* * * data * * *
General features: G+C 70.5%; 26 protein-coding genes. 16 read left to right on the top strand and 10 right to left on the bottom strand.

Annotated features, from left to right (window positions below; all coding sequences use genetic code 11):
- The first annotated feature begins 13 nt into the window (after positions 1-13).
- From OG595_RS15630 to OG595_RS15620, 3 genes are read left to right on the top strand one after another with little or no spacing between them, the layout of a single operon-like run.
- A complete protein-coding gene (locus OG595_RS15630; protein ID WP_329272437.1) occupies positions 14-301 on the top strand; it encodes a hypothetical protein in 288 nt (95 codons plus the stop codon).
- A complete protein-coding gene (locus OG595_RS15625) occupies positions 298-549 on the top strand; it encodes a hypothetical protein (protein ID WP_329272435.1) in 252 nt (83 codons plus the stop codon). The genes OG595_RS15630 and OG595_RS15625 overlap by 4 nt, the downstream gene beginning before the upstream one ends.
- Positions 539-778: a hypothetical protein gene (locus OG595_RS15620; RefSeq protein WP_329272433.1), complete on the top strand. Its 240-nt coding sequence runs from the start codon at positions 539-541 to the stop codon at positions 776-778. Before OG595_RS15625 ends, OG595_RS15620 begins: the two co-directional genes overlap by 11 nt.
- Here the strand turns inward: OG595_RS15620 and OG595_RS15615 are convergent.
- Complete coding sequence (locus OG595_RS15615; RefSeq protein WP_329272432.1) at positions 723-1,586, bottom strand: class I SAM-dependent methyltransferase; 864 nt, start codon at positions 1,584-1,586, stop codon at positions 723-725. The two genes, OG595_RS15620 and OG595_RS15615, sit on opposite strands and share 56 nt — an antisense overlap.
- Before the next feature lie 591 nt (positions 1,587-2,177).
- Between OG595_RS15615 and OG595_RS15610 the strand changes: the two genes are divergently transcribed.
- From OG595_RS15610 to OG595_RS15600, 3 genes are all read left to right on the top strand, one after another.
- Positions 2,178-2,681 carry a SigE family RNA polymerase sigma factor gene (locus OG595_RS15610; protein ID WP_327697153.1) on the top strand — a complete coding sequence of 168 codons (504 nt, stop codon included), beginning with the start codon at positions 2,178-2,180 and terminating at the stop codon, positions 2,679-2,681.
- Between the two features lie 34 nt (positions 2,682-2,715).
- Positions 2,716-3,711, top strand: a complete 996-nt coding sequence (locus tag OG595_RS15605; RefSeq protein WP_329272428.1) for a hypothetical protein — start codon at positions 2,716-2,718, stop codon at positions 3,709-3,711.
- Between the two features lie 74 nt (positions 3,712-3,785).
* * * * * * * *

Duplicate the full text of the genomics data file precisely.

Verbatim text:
General features: G+C 70.5%; 26 protein-coding genes. 16 read left to right on the top strand and 10 right to left on the bottom strand.

Annotated features, from left to right (window positions below; all coding sequences use genetic code 11):
- The first annotated feature begins 13 nt into the window (after positions 1-13).
- From OG595_RS15630 to OG595_RS15620, 3 genes are read left to right on the top strand one after another with little or no spacing between them, the layout of a single operon-like run.
- A complete protein-coding gene (locus OG595_RS15630; protein ID WP_329272437.1) occupies positions 14-301 on the top strand; it encodes a hypothetical protein in 288 nt (95 codons plus the stop codon).
- A complete protein-coding gene (locus OG595_RS15625) occupies positions 298-549 on the top strand; it encodes a hypothetical protein (protein ID WP_329272435.1) in 252 nt (83 codons plus the stop codon). The genes OG595_RS15630 and OG595_RS15625 overlap by 4 nt, the downstream gene beginning before the upstream one ends.
- Positions 539-778: a hypothetical protein gene (locus OG595_RS15620; RefSeq protein WP_329272433.1), complete on the top strand. Its 240-nt coding sequence runs from the start codon at positions 539-541 to the stop codon at positions 776-778. Before OG595_RS15625 ends, OG595_RS15620 begins: the two co-directional genes overlap by 11 nt.
- Here the strand turns inward: OG595_RS15620 and OG595_RS15615 are convergent.
- Complete coding sequence (locus OG595_RS15615; RefSeq protein WP_329272432.1) at positions 723-1,586, bottom strand: class I SAM-dependent methyltransferase; 864 nt, start codon at positions 1,584-1,586, stop codon at positions 723-725. The two genes, OG595_RS15620 and OG595_RS15615, sit on opposite strands and share 56 nt — an antisense overlap.
- Before the next feature lie 591 nt (positions 1,587-2,177).
- Between OG595_RS15615 and OG595_RS15610 the strand changes: the two genes are divergently transcribed.
- From OG595_RS15610 to OG595_RS15600, 3 genes are all read left to right on the top strand, one after another.
- Positions 2,178-2,681 carry a SigE family RNA polymerase sigma factor gene (locus OG595_RS15610; protein ID WP_327697153.1) on the top strand — a complete coding sequence of 168 codons (504 nt, stop codon included), beginning with the start codon at positions 2,178-2,180 and terminating at the stop codon, positions 2,679-2,681.
- Between the two features lie 34 nt (positions 2,682-2,715).
- Positions 2,716-3,711, top strand: a complete 996-nt coding sequence (locus tag OG595_RS15605; RefSeq protein WP_329272428.1) for a hypothetical protein — start codon at positions 2,716-2,718, stop codon at positions 3,709-3,711.
- Between the two features lie 74 nt (positions 3,712-3,785).